Last updated on July 26th, 2017 at 03:34 pm
The following titles exist within the group (not technically a department) Producers.
- Executive Producer
- Associate Producer
- Producers’ Assistant
In Australian A-Z Budget – Feature Films these roles are in section B.1 Producers.
Producers are Above-The-Line. The-Line is said to differentiate the team responsible for the creative control of a motion picture from the technicians and crafts-people who make the film. More accurately Above-The-Line crew are attached during the Development phase of a production while Below-The-Line crew are hired once the financing is in place and Preproduction phase begins. Costume, Art and Makeup departments are creative, but they still fall Below-The-Line.
Producers, but not the Producer’s Assistant, are considered Management by unions such as MEAA so their rates of pay are not defined in the standard industrial agreements. This is somewhat tricky for independent producers who are often caught between the funding bodies (studios, government funders, investors) and the unions.
Historically, anyone could get a producer credit even if they don’t actually produce the movie. The Producer’s Guild in the USA has long fought for the rights of working producers. Recently the Producer’s Mark of the post nominals “p.g.a.” is used for producers who undertook a major portion of the producing duties on a motion picture.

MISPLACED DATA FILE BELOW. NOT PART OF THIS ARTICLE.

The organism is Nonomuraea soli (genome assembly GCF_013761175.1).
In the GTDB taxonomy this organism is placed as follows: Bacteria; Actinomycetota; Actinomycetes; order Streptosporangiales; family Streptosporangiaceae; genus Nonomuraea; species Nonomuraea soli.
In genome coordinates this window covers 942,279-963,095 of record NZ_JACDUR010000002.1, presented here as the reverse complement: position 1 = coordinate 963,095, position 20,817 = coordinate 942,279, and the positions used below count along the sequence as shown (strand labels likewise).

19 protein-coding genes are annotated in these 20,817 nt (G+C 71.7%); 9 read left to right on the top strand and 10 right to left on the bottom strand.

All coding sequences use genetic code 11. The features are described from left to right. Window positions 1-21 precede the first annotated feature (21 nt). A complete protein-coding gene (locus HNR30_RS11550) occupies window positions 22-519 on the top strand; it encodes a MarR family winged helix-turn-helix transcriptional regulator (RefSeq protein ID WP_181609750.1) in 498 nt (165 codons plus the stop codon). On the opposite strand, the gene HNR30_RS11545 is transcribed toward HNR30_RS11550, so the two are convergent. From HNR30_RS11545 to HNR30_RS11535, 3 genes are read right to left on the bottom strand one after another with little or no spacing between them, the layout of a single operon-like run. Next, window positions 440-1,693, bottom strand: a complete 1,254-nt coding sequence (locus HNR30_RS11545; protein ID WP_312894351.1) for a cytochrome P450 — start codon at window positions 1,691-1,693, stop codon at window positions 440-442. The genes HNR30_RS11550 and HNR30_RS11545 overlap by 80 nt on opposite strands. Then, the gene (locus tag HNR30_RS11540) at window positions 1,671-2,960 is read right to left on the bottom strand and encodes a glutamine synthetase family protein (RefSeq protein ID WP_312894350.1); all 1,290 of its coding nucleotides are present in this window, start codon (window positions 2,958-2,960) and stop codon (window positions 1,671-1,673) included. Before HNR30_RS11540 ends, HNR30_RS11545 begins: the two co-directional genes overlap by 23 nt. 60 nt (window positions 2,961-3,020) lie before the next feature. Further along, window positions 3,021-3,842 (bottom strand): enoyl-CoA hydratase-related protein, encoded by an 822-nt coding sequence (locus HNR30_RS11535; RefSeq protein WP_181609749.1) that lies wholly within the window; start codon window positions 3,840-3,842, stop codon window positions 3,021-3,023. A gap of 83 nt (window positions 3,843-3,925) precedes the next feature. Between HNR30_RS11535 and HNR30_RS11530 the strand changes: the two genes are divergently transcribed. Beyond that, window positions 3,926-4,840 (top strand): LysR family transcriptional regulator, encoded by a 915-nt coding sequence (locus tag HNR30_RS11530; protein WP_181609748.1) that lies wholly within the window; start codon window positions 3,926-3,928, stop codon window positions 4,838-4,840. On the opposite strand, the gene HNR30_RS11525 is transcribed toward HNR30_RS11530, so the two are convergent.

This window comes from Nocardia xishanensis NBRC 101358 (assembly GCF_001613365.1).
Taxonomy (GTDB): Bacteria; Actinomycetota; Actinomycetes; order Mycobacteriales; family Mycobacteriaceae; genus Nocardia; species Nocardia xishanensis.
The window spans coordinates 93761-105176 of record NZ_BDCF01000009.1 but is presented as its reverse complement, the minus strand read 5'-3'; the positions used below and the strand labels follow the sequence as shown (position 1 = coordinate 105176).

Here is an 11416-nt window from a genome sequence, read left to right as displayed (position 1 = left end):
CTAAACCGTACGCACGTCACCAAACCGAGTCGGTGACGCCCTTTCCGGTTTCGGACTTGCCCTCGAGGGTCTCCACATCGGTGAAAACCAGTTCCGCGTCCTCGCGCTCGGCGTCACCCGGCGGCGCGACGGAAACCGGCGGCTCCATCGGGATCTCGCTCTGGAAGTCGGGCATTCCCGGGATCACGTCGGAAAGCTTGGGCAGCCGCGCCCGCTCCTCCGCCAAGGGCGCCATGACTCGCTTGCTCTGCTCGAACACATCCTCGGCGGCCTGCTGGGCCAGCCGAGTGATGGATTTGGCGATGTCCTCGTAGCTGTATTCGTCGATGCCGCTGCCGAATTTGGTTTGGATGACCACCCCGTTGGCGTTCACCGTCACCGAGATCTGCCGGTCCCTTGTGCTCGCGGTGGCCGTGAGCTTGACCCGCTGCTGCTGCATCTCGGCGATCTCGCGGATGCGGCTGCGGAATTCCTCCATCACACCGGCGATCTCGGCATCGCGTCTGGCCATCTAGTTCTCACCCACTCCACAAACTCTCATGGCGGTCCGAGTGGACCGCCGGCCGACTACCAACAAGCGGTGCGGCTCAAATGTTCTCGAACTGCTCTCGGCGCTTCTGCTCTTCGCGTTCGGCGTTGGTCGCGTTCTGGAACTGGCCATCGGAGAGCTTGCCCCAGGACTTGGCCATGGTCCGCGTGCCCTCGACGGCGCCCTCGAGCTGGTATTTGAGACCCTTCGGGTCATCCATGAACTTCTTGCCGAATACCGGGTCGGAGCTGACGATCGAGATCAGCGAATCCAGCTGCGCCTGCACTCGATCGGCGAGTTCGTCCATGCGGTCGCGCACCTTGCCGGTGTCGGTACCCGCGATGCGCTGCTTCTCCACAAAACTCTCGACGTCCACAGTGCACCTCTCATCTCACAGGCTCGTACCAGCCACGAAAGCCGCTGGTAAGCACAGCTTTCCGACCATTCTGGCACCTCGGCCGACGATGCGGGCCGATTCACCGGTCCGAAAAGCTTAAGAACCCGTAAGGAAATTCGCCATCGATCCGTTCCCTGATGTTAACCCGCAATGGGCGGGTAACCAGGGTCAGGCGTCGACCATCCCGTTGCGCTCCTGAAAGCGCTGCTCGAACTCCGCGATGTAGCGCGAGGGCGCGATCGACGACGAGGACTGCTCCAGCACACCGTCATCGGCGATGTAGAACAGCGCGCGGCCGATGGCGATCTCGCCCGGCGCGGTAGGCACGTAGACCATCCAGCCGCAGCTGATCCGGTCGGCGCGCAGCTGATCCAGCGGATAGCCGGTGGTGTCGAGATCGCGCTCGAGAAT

The Producers’ fees on Australian feature films is often equal with the Director and Screenwriter, due to most favoured nation clauses supported by funding bodies and unions. However Producers typically can own equity in the film and participate in profits of the film while (again typically) Director, Screenwriter and Actors may receive a share of the Producer’s profits. Any Above-The-Line people with sufficient clout or investment can own a share of the equity.
The Producer’s Offset scheme limits Qualifying Australian Production Expenditure (QAPE) on Above-The-Line to 20% of Total Film Expenditure. Before the Producer’s Offset, Australian funding bodies have historically limited Producers’ fees to 3% of the production budget for feature films with government investment or grants.